The online version of this article (doi:10.1186/s12885-017-3491-2) contains supplementary material, which is available to authorized users.
nodal staging score
surveillance, epidemiology and end results
Colon cancer is the most common digestive system malignant tumor, accounting for approximately one thirds of the estimated new cases, in the United States in 2016 [
1]. Although the incidence rate of colon cancer declines dramatically, decreased by more than 4% per year in both men and women from 2008 to 2012 [
2], it is estimated that 95,270 cases were newly developed in 2016 [
1]. Given the fact that about 49,000 Americans died of this disease in 2016 [
1], improving the medical and clinical care of colon cancer remains a great challenge. Accurate evaluation of loco-regional lymph nodes (LNs) status is essential for assessing the stage of disease, planning the effective systematic therapies, and predicting the prognosis of these patients [
8]. Therefore, the detection of positive LNs is critical and a great deal of efforts have been made on determination of the threshold of LNs need to be retrieved. Apparently, if there was too few LNs examined during the surgery, there would be a great chance of being “under-staging” or falsely identifying a node-positive patient as node-negative. Recommendations on lymph node sampling varied from 6 to 21 [
14], however, most of the studies have suggested that an examination of at least 12 regional lymph nodes is reasonable for nodal evaluation for colon cancer patients [
18]. Official guidelines, such as those announced by the American Joint Committee on Cancer, the American Society of Clinical Oncology, American College of Surgeons, the National Quality Forum, and the National Comprehensive Cancer Network also accepted a minimum of 12 LNs as a standard retrieved from a patient with colon cancer [
Despite these guidelines, false-negative nodal staging caused by inadequacy of lymph node retrieval exists on a broad scale. Previous studies showed certain interests in developing tools which can help physicians and pathologists predict the probability of missing nodal disease [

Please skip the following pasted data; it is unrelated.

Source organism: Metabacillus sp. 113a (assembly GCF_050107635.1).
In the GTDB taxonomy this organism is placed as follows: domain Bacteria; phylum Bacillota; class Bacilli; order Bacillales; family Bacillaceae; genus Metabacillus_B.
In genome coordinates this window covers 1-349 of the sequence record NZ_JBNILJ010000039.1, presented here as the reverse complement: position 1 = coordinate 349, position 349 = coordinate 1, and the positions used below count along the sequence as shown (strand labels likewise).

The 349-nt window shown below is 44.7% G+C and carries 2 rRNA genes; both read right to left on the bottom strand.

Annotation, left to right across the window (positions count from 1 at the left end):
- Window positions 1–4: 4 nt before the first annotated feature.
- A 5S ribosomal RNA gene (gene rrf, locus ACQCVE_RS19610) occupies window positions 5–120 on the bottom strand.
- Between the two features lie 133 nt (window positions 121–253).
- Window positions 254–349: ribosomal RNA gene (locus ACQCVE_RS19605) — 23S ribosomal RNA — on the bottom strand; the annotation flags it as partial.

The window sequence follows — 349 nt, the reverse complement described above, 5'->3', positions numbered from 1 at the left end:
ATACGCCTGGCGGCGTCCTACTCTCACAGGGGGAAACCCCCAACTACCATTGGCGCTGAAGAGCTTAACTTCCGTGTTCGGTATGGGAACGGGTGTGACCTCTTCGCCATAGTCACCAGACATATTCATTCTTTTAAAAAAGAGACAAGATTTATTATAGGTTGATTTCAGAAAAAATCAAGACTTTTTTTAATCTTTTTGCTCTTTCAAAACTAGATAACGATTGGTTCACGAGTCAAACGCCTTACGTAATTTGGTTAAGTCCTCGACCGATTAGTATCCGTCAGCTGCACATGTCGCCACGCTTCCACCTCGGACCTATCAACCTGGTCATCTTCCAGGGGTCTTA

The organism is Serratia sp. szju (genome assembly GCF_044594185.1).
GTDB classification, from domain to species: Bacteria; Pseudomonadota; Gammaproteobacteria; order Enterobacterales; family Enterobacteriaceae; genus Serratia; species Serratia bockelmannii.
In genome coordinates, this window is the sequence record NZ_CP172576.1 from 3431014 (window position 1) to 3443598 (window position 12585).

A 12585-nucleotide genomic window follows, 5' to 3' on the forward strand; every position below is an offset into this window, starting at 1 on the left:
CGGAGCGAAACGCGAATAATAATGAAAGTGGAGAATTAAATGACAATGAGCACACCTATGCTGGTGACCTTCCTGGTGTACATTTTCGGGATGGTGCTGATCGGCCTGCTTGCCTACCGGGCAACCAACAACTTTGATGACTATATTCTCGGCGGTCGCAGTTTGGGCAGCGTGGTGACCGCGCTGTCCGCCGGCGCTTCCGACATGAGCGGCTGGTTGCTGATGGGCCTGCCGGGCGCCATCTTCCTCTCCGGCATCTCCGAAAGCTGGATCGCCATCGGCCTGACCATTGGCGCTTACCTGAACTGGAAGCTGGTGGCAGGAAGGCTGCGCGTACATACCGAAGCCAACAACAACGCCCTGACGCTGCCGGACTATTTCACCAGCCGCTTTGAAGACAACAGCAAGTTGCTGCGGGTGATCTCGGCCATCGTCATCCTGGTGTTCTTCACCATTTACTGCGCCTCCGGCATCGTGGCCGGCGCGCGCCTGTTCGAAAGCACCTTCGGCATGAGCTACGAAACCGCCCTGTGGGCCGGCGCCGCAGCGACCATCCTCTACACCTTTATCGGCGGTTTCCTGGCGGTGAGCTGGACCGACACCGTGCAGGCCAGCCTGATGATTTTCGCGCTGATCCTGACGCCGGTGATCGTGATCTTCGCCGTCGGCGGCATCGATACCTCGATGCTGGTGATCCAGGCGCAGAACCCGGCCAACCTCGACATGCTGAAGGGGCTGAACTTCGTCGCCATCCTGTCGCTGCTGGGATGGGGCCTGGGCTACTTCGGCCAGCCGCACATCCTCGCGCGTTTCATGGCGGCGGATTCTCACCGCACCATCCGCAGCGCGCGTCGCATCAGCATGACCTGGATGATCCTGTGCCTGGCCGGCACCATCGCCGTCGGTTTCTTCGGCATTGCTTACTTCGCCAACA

22]. In the context of tumor-node-metastasis staging, T stage was considered as the only stratified covariate in those tools. However, some other key factors, such as therapies and characteristics of patients, were not involved. Patients received neoadjuvant therapy had significantly fewer nodes assessed than patients who underwent surgery alone [
23]. The aims of this study were to present a new statistical model to calculate the false-negative probability of occult nodal disease as a function of the number of examined LNs and the T stage, using the first primary colon patients without neoadjuvant therapy from a nationwide database. A larger value of the improved nodal staging score (NSS) indicates greater certainty on the node-negative status of a patient.
Data for the current study were extracted from the Surveillance, Epidemiology, and End Results (SEER)-Medicare linked database. The SEER program of National Cancer Institute collects demographics, tumor characteristics, and survival data from 17 population-based cancer registries throughout the United States, covering approximately 28% of the US population [
24]. The SEER-Medicare database has been described in detail elsewhere [
Only first primary (i.e., only primary cancer or first of two or more primary cancers) colon cancer patients diagnosed between 2004 and 2013 were included. Patients were excluded if they 1) have been treated with neoadjuvant therapy; 2) have histology type other than adenocarcinoma; 3) have no lymph node examined or the number of lymph nodes examined was not available; 4) T stage equals 0 or 4. A study flowchart is presented in Fig.
The probability that a node-negative patient has nodal disease can be computed using the following algorithm:
Compute the probability of missing a positive node as a function of the number of examined nodes, which depends on the number of examined nodes and on T stage.
Compute the corrected prevalence of nodal disease as a function of T stage, using the probability of missing a positive node.